Ex Israeli PM, Shimon Peres is dead


Shimon Peres, who served twice as Israel’s Prime Minister and once as President, has died at the age of 93.

Mr Peres suffered a stroke two weeks ago. His condition had improved before a sudden deterioration on Tuesday.

Mr Peres was one of the last of a generation of Israeli politicians present at the new nation’s birth in 1948.

He won the Nobel Peace Prize in 1994 for his role negotiating peace accords with the Palestinians a year earlier.

Israel’s Prime Minister Benjamin Netanyahu expressed his “deep personal sorrow over the passing of the nation’s beloved former president”.

The Queen made Mr Peres an honorary knight in 2008 for his work on the peace process and for furthering Anglo-Israeli relations.

Meanwhile US President Barack Obama called Mr Peres his “dear friend, guided by a vision of the human dignity and progress that he knew people of goodwill could advance together.

Born in Poland in 1923, Mr Peres moved with his family to Tel Aviv in the 1930s during the time of the British mandate in Palestine.

He joined the Labour Zionist movement and then the Haganah, the underground Jewish paramilitary force that would later become the Israeli Defence Forces.

He became a close aide to David Ben-Gurion, who would become Israel’s first prime minister, and Mr Ben-Gurion tasked him with sourcing guns for the Haganah in preparation for the war between Arabs and Jews which broke out in 1948.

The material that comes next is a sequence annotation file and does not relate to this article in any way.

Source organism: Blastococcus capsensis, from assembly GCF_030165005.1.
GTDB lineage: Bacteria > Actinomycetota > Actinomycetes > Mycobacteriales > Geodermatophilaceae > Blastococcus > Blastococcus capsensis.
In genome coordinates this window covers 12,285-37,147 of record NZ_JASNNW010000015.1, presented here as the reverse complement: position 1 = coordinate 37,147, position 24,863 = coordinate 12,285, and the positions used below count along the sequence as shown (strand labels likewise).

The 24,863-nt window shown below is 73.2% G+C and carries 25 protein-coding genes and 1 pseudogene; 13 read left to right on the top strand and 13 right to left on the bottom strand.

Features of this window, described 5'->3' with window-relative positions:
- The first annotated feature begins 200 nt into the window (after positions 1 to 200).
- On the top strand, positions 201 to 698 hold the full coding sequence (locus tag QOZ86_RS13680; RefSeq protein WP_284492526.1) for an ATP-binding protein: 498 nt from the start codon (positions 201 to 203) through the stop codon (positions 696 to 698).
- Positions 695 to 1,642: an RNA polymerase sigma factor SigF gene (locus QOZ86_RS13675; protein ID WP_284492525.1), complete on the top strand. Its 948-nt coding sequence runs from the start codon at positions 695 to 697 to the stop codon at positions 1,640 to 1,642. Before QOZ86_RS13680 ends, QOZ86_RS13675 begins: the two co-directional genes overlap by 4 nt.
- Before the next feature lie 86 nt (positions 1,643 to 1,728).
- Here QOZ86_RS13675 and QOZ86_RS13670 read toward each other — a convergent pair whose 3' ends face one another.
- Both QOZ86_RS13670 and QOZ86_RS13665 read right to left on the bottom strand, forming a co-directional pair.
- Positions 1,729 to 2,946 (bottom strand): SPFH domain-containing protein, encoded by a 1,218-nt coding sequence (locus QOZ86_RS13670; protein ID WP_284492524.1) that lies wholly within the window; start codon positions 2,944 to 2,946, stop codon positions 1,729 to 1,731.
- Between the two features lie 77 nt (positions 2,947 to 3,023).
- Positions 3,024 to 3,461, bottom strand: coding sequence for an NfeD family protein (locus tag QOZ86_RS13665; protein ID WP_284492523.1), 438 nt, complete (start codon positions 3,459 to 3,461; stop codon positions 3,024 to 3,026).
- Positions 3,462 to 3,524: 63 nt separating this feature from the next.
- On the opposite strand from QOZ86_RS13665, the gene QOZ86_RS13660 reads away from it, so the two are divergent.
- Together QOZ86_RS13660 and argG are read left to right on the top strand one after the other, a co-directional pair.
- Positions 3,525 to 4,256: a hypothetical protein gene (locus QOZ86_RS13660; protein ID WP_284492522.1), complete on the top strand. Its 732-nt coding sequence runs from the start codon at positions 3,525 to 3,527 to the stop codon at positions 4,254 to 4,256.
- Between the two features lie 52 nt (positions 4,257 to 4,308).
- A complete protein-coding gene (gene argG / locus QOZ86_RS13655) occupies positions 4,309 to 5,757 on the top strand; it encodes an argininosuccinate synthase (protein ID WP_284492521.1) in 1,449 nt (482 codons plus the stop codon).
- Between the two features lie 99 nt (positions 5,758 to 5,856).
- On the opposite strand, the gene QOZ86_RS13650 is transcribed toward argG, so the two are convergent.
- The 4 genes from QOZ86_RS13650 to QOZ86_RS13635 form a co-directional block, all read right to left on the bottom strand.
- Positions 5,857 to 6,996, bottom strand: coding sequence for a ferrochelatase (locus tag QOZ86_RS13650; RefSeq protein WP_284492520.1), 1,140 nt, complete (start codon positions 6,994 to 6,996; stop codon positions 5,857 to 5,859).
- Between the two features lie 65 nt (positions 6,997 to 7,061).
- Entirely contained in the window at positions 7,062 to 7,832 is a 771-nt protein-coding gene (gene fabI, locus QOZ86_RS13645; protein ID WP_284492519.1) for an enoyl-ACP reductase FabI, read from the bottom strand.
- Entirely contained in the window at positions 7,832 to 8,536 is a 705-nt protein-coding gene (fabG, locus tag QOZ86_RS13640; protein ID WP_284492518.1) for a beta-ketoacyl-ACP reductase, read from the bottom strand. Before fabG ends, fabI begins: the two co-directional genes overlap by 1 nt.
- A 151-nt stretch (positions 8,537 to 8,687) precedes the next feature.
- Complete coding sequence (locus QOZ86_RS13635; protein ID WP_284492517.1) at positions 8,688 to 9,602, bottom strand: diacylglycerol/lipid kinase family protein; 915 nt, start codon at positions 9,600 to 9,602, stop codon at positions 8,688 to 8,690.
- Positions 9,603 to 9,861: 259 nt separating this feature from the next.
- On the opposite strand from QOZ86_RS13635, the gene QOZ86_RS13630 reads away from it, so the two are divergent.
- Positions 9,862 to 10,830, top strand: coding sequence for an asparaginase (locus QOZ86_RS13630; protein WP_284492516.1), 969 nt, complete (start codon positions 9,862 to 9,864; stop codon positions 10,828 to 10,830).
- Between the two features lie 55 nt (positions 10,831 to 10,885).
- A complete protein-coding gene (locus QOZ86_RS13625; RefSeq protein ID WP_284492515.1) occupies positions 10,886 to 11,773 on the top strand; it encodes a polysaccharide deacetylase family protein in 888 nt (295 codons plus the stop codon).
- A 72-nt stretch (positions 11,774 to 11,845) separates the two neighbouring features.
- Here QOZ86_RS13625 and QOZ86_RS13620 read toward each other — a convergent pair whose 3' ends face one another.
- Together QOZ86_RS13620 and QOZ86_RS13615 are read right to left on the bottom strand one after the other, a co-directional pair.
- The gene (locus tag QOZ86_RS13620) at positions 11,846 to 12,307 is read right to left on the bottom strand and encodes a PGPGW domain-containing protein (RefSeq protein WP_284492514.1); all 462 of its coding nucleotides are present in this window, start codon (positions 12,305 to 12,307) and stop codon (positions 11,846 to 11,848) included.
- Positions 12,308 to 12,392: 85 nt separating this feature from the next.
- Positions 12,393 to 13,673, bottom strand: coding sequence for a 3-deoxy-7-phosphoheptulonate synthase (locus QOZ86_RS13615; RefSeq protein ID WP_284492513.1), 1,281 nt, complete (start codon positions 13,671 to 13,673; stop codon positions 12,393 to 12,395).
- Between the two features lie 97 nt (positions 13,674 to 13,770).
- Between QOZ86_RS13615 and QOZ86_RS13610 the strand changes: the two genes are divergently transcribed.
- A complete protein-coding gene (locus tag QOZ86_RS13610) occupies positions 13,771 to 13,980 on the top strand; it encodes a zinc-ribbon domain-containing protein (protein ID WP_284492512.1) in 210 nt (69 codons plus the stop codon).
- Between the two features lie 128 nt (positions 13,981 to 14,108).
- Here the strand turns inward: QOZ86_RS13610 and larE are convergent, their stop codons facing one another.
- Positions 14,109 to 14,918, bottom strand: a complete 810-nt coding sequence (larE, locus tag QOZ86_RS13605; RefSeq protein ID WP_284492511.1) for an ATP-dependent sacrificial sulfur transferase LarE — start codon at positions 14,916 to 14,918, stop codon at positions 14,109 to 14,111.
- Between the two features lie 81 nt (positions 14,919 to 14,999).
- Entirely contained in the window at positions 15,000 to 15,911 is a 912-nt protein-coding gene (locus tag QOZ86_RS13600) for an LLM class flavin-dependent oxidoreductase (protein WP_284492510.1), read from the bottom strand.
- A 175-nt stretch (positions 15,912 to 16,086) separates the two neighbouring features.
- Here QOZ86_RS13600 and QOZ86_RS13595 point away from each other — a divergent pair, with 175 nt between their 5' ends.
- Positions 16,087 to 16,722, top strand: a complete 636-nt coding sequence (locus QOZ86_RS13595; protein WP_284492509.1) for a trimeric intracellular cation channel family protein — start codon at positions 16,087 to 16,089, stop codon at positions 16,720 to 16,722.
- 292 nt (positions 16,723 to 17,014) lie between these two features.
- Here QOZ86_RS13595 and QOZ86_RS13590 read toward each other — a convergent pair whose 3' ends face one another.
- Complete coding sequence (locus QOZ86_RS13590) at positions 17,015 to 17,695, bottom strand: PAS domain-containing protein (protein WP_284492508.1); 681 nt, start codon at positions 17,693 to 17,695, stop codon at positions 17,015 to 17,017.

Mr Peres spent much of the following years helping to arm Israel’s fledgling military, often by circumventing arms embargoes and eventually by negotiating with US and European powers to send weapons to the Jewish state.

He also played a major role in Israel’s secret development of a nuclear weapons programme in the 1960s.

“What water is to agriculture, armaments are to security. Israel suffers from a shortage of both,” Mr Peres wrote in his book David’s Sling.

He was first elected to the Israeli parliament, the Knesset, in 1959 and would serve as a member of parliament continually until 2007 with only one three-month break.

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